Coronavirus Tips | for Passengers Traveling by Air - Aviation Professional

Coronavirus Tips | for Passengers Traveling by Air

Coronavirus Tips





The best tip to everyone who wants to make an impact on the coronavirus pandemic is staying home. By visiting with as few people as possible, you limit the chances the virus has to spread either from you or to you. You should avoid flying if you can right now as the virus continues to spread.

But if you see traveling is a must!!, this article may help you to know the whole facts regarding traveling by air during the coronavirus pandemic. You need to make a self-risk assessment to decide either to travel or not. I will note give you any advice!!, what I am going to give you only numbers of coronavirus (COVID-19) tips which help you taking action to prepare for and protect yourself during air travel. you may feel anxious about the outbreak, all of us feel the same.

How do respiratory illnesses spread in general?

If you’ve ever sneezed into your arm or steered clear of an office colleague with a hacking cough, you already know the basics of how respiratory illnesses spread.
When an infected person coughs or sneezes, they shed droplets of saliva, mucus, or other bodily fluids. If any of those droplets fall on you—or if you touch them and then, say, touch your face—you can become infected as well.

These droplets are not affected by air flowing through space, but instead, fall fairly close to where they originate. According to Emily Landon, medical director of antimicrobial stewardship and infection control at the University of Chicago Medicine, the hospital’s guidelines for influenza define exposure as being within six feet of an infected person for 10 minutes or longer.
Time and distance matters,” Landon says.

Respiratory illnesses can also be spread through the surfaces upon which the droplets land—like airplane seats and tray tables. How long those droplets last depends both on the droplet and the surface—mucus or saliva, porous or non-porous, for example. Viruses can vary dramatically in how long they last on surfaces, from hours to months.

There’s also evidence that respiratory viruses can be transmitted through the air in tiny, dry particles known as aerosols. But, according to Arnold Monto, professor of epidemiology and global public health at the University of Michigan, it’s not the major mechanism of transmission.

To be sustained, to allow true aerosols, the virus has to be able to survive in that environment for the amount of time it’s exposed to drying,” he says. Viruses would rather be moist, and many fade from being infectious if left dry for too long.

What are the Symptoms of the Coronavirus?

If you become infected with the coronavirus, you may develop the following symptoms 2-14 days after exposure:
1.       Runny nose
2.       Sore throat
3.       Cough
4.       Fever
5.       Difficulty breathing (in more severe cases)
The symptoms of the coronavirus are very similar to that of the seasonal flu, so just because you develop the aforementioned symptoms, it does not mean you necessarily have COVID-19. In severe cases, coronavirus patients may also develop pneumonia.

Is it Safe to Travel During the Coronavirus Outbreak?

Unfortunately, no one can tell you that traveling during the coronavirus outbreak is entirely risk-free, regardless of your age, health, or travel destination. While the COVID-19 fatality rate appears to be relatively low, and you may even return from your trip unscathed and in great health, there are some things you should consider before you travel:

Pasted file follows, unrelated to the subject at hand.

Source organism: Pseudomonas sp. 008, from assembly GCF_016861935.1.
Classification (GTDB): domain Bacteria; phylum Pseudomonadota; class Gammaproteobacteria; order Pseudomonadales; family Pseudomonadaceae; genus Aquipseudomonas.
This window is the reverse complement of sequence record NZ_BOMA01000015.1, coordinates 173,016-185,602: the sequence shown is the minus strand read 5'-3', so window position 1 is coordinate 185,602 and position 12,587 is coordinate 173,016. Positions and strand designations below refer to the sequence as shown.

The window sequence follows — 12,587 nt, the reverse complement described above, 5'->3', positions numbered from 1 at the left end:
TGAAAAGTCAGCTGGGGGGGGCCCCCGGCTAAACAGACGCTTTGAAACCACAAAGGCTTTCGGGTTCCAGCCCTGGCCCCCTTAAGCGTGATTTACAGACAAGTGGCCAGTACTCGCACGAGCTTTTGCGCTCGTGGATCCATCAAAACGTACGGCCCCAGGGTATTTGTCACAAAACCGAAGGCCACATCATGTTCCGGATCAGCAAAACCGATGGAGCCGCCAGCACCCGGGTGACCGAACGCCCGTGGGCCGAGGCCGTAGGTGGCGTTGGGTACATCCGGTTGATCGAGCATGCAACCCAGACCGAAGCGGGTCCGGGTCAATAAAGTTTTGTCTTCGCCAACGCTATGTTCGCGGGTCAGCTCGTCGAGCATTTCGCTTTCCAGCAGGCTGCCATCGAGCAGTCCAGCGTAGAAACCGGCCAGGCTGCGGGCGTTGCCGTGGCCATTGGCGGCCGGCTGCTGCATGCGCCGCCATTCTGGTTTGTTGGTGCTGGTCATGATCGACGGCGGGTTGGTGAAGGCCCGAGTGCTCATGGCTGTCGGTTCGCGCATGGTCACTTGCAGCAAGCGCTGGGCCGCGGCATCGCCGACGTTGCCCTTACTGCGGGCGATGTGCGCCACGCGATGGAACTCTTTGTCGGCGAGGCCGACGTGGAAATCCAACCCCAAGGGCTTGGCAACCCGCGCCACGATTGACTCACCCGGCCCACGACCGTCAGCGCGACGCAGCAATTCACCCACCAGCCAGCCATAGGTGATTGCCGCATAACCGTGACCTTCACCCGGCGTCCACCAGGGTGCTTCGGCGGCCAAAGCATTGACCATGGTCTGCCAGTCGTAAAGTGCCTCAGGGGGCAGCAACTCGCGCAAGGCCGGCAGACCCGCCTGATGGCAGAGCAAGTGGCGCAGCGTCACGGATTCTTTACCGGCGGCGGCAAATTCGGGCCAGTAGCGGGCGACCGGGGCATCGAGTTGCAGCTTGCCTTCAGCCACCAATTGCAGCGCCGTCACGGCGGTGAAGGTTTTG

1.       Your age. The elderly, especially those over the age of 80, are the ones most endangered for complications of the coronavirus disease, whereas ages 10 – 39 have shown relatively low fatality rates (approximately 0.2%). That does not mean that you have a lower chance of infection if you are younger, only that you have a lower chance of the disease becoming fatal. You can still become infected and spread the disease around.
2.       Your medical history. People with pre-existing conditions are also more susceptible to become seriously ill from the coronavirus than those who were previously healthy. If you suffer from any respiratory disease, cardiovascular disease, diabetes, hypertension, cancer, etc, you should reconsider traveling.
3.       The country you will visit.  The majority of the cases are in China, where the virus first originated, but there are other “hot zones” with thousands of reported cases as well – most prominent are US, Italy, Spain, Iran and Germany [April 03, 2020, 20:28 GMT]. So, as a precaution, States have warned against travel to these countries, unless it is essential. That is not to say that traveling to countries with a smaller number of reported cases is completely safe as well.

Moreover, chances are you will have to go into self-quarantine for two weeks after returning from a high-risk country, even if you are not infected.

What does that mean for airplanes?


The World Health Organization defines contact with an infected person as being seated within two rows of one another.

But people don’t just sit during flights, particularly ones lasting longer than a few hours. They visit the bathroom, stretch their legs, and grab items from the overhead bins. In fact, during the 2003 coronavirus outbreak of the severe acute respiratory syndrome (SARS), a passenger aboard a flight from Hong Kong to Beijing infected people well outside the WHO’s two-row boundary. The New England Journal of Medicine noted that the WHO criteria “would have missed 45 percent of the patients with SARS.”


Coronavirus Tips for Passengers Traveling by plane



Inspired in part by that case, a team of public health researchers set out to study how random movements about the airplane cabin might change passengers’ probability of infection.

The “FlyHealthy Research Team” observed the behaviors of passengers and crew on 10 transcontinental U.S. flights of about three and a half to five hours. Led by Emory University's Vicki Stover Hertzberg and Howard Weiss, they not only looked at how people moved about the cabin but also at how that affected the number and duration of their contacts with others. The team wanted to estimate how many close encounters might allow for transmission during transcontinental flights.